And be ready to talk about just what “winning” means.

http://thefastertimes.com/personalfinance/2010/01/04/how-to-negotiate-just-about-anything/

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Quoted – The unstoppable Kevin Trudeau: Infamous infomercial king is at it again – Walletpop.com

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Even if you don’t know Kevin Trudeau by name, you’ll likely recognize his face. You’ve probably seen him while channel surfing during a bout of insomnia; he’s the perfectly coiffed guy who confidently explains to one or more women on his talk show style-infomercials about having the answers for all that worries you — from illness to money.

Trudeau is a legendary figure in the world of infomercials, with a charismatic approach that has won him a legion of followers. Over the years, he’s offered us advice on how to beat cancer, improve our memory, read faster, lose weight and straighten out our finances. Now he’s onto the next life-altering topic. Trudeau is currently saturating the infomercial airwaves with 30-minute segments about his latest book: “Free Money ‘They’ Don’t Want You to Know About.”

Trudeau has sold millions of books that dole out his expansive range of advice. Yet, one thing his adoring fans might not realize is that the charming pitchman on the television is also a convicted felon who has been slammed with an extraordinary series of sanctions by the FTC for allegedly misleading consumers. Currently, there is a $40 million-plus fine looming over Trudeau’s head in an ongoing court battle with the Federal Trade Commission. A judge even gave him the distinction of being the only pitchman banned from doing infomercials.

Trudeau has managed to turn the constant allegations by the government into a marketing tool. The more trouble he’s in, the more he looks like a hero speaking out against a vast government conspiracy intended to silence his powerful messages. His messages, he claims, are ones that the government doesn’t want you to know. In fact, the phrase “They don’t want you to know about” is incorporated into his most recent book titles.

“It’s a testament to his sales ability and naivete of the consumer. This is a person who time and time again has been targeted by different government agencies due to unsavory business practices and continues to sell product,” said Scott Testa, a marketing professor at Cabrini College outside Philadelphia.

http://www.walletpop.com/blog/2009/12/03/the-infamous-king-of-infomercials-kevin-trudeau-is-at-it-again/

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You Are Watching Captivate TV

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“You are watching Captivate tv.” – Sound familiar? Been on an elevator lately? If so then more than likely you are one of the millions of people ambushed by the unique advertising of Captivate TV. Captivate TV is a brand of information service hitting the airwaves on little tv monitors in….the elevator of all places. As a unique form of guerilla marketing Captivate TV hits its target where and when he/she least expects it in a most unexpected form. Yes, while the elevator rider can catch up on sports scores, the weather, crime statistics, world news, popular court cases; he is also exposed to many ads! With Price Waterhouse reporting in Bloomberg on June 16, 2009 that ad revenue for radio and media are on the decline and given the latest statistics on dwindling newspaper ad revenue and dwindling newspaper sales, it is obvious that firms with the money to pay advertising dollars are looking for new and innovative ways to capture the attention of its audience. Why not take a chance on tvs on an elevator? Face it, people aren’t buying as many newspapers but everyone at one time or another has to ride an elevator.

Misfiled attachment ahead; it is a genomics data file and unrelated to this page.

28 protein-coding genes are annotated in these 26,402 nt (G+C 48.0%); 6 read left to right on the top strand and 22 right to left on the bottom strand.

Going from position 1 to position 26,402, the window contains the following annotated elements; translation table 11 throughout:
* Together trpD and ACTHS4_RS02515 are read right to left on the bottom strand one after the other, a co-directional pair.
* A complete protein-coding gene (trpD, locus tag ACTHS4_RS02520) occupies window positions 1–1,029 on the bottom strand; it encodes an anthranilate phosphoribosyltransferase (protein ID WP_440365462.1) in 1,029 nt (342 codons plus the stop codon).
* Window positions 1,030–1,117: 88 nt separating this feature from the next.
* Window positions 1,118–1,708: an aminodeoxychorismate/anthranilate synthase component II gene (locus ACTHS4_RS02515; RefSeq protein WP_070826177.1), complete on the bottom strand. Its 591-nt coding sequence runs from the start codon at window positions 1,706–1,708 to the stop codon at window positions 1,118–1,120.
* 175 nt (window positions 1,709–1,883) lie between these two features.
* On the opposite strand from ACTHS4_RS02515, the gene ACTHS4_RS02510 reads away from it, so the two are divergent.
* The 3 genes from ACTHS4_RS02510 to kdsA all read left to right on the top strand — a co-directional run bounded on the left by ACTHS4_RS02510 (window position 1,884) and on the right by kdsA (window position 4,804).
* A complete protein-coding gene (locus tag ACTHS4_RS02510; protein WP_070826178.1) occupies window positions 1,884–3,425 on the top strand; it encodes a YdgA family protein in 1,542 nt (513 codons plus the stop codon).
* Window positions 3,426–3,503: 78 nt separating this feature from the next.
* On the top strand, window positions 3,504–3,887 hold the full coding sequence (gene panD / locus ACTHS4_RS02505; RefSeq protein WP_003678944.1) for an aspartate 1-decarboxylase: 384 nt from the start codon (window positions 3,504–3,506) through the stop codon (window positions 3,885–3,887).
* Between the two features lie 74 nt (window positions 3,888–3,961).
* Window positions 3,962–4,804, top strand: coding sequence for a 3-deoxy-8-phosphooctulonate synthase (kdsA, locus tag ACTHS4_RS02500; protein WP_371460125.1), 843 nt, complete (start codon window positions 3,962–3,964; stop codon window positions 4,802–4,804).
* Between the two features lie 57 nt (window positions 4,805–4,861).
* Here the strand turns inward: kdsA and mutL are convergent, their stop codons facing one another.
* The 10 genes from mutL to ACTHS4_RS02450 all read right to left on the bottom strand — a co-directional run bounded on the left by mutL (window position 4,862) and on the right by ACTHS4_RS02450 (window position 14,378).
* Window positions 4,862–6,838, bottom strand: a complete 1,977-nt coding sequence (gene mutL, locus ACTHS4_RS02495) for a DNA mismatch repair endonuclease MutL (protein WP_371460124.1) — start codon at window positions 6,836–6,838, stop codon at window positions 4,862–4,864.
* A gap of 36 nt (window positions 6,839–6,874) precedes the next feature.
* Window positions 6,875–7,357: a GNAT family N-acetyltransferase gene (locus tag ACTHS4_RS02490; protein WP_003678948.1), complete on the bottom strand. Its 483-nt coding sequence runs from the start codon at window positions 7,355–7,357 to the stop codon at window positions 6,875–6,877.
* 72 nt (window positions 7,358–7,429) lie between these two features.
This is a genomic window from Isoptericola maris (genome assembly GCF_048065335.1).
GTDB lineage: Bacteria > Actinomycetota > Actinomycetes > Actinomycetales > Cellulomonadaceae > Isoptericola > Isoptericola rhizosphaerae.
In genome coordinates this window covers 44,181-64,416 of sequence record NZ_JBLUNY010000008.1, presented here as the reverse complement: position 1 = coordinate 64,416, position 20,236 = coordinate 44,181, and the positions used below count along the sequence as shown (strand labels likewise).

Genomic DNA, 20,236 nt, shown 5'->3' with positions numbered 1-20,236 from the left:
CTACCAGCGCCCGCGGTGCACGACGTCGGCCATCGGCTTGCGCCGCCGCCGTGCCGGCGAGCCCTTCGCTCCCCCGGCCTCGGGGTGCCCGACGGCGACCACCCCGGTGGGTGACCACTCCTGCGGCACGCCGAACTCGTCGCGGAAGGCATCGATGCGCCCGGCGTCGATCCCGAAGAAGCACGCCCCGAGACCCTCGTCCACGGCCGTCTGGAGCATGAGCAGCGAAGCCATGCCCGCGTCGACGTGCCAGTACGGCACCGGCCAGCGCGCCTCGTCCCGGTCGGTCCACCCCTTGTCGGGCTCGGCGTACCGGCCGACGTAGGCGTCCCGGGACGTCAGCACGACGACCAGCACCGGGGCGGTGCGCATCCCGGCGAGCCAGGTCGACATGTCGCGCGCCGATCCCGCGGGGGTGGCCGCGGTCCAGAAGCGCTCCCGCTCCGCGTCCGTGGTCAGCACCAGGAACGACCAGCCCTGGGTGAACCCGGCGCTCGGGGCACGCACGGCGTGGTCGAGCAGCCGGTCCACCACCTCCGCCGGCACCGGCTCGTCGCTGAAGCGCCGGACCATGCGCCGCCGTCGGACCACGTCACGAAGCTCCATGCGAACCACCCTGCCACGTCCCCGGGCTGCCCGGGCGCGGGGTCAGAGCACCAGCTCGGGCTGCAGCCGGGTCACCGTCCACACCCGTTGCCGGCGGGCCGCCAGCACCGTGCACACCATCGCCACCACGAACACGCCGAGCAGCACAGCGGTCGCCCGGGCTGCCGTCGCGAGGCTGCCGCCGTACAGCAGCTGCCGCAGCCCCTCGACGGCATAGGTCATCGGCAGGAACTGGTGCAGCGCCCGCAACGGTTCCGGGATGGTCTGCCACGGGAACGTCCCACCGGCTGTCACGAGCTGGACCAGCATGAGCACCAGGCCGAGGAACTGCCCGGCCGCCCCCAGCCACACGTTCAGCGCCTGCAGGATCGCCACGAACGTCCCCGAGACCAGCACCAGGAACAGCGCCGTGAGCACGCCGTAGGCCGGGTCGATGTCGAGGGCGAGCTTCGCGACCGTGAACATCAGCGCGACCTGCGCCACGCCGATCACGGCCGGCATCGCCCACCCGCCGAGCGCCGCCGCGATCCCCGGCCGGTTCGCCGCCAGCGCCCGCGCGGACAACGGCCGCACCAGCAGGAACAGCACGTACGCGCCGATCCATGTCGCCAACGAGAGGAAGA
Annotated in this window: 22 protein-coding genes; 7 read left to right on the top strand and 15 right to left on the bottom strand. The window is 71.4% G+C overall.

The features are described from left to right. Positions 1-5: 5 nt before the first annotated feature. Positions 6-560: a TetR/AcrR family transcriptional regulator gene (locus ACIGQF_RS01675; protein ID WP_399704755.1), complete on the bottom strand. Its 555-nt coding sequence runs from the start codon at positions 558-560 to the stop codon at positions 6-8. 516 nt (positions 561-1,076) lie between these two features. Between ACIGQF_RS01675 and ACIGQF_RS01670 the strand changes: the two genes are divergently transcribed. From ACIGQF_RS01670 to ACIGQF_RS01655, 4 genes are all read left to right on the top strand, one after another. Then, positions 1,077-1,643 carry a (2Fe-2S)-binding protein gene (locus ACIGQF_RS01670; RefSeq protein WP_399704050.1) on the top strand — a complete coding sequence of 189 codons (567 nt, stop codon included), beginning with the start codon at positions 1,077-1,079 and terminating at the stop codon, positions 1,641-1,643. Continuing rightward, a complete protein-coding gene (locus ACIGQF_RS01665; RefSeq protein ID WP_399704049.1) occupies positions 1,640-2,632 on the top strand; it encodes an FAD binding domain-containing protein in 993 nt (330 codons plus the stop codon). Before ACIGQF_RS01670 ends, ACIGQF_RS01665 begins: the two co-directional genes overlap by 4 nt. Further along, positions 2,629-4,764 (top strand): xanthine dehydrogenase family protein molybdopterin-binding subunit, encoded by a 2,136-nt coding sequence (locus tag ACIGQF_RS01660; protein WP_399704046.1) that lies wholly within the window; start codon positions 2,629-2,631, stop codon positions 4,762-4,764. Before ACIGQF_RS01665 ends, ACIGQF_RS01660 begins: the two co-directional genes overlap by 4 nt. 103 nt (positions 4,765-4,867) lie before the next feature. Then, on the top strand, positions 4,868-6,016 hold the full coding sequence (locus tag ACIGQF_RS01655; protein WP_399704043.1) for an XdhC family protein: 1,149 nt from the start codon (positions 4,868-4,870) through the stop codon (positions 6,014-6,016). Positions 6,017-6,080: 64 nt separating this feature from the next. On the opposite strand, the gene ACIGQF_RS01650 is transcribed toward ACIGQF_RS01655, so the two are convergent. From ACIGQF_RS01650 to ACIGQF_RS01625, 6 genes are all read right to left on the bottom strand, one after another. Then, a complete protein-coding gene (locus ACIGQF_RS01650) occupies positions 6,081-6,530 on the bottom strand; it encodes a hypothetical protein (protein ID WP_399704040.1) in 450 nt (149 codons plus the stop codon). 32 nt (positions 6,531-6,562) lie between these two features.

What makes Captivate TV such a perfect advertising tool is that it lives up to its name. The rider is captivated, well mostly because the rider is captive. Where else can you go on an elevator in between floors? Is it too invasive? Of course not – the great component of this form of advertising is that the target (that would be the rider) doesn’t feel coerced. Obviously, people like choice – telemarketers who no longer have a job can confirm that a marketing campaign that pushes too hard can be a fatal mistake. There’s no sound so no one is forced to listen to annoying, intrusive ads. One actually chooses on his or her own free will to look at the monitor. What a psychologically genius innovation! Why? The monitor seems to serve as a source of relief. People are compelled to look at it and to read every word on the screen because the alternative is the uncomfortable awkward silence of an elevator filled with strangers. Captivate TV makes the “straightforward elevator glare” unnecessary.*

What ultimately makes Captivate TV a top-notch marketing tool is its ability to deceptively serve as a portal to vital information while slipping its viewer a mickey in the form of the newest movie trailer or a picture of the greatest cigar to smoke while golfing. It’s true, the elevator is no longer just transportation from one floor to another, it is now a source of everything one needs to know all in a concise neat package without the editorial bias generally attached to a newspaper or radio piece. Ever want to know the time, the weather, the highlights of Beyonce’s latest concert and the down-low on Taking of Pelham 123 or even the day’s stock market recap? Just find an elevator, the weather is on the lower left and the ads show up on the upper right – everything else is in between…bon appetite.

*100 Elevator riders polled at the Wanamaker Building, (Center City Philadelphia) and 100% of those polled habitually relied on the monitors daily